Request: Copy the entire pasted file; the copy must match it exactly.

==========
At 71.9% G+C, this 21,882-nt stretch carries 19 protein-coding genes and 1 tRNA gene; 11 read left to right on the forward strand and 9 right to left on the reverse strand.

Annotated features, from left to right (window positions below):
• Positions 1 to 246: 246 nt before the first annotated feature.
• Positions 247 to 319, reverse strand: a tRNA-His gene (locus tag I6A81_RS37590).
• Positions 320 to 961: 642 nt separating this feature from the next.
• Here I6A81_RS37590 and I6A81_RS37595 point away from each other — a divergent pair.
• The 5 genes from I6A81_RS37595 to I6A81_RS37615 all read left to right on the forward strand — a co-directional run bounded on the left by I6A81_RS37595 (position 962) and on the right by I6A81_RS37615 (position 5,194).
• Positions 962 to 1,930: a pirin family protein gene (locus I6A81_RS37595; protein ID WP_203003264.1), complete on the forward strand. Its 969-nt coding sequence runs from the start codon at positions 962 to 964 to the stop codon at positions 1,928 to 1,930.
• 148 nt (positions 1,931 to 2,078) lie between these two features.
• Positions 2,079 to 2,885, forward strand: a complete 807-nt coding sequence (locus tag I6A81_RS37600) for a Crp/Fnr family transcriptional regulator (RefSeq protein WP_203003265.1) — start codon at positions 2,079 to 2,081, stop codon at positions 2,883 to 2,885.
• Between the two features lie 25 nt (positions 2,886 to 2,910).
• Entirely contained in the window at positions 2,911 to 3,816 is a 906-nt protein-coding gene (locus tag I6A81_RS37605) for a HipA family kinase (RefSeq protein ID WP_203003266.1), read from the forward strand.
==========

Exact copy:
At 71.9% G+C, this 21,882-nt stretch carries 19 protein-coding genes and 1 tRNA gene; 11 read left to right on the forward strand and 9 right to left on the reverse strand.

Annotated features, from left to right (window positions below):
• Positions 1 to 246: 246 nt before the first annotated feature.
• Positions 247 to 319, reverse strand: a tRNA-His gene (locus tag I6A81_RS37590).
• Positions 320 to 961: 642 nt separating this feature from the next.
• Here I6A81_RS37590 and I6A81_RS37595 point away from each other — a divergent pair.
• The 5 genes from I6A81_RS37595 to I6A81_RS37615 all read left to right on the forward strand — a co-directional run bounded on the left by I6A81_RS37595 (position 962) and on the right by I6A81_RS37615 (position 5,194).
• Positions 962 to 1,930: a pirin family protein gene (locus I6A81_RS37595; protein ID WP_203003264.1), complete on the forward strand. Its 969-nt coding sequence runs from the start codon at positions 962 to 964 to the stop codon at positions 1,928 to 1,930.
• 148 nt (positions 1,931 to 2,078) lie between these two features.
• Positions 2,079 to 2,885, forward strand: a complete 807-nt coding sequence (locus tag I6A81_RS37600) for a Crp/Fnr family transcriptional regulator (RefSeq protein WP_203003265.1) — start codon at positions 2,079 to 2,081, stop codon at positions 2,883 to 2,885.
• Between the two features lie 25 nt (positions 2,886 to 2,910).
• Entirely contained in the window at positions 2,911 to 3,816 is a 906-nt protein-coding gene (locus tag I6A81_RS37605) for a HipA family kinase (RefSeq protein ID WP_203003266.1), read from the forward strand.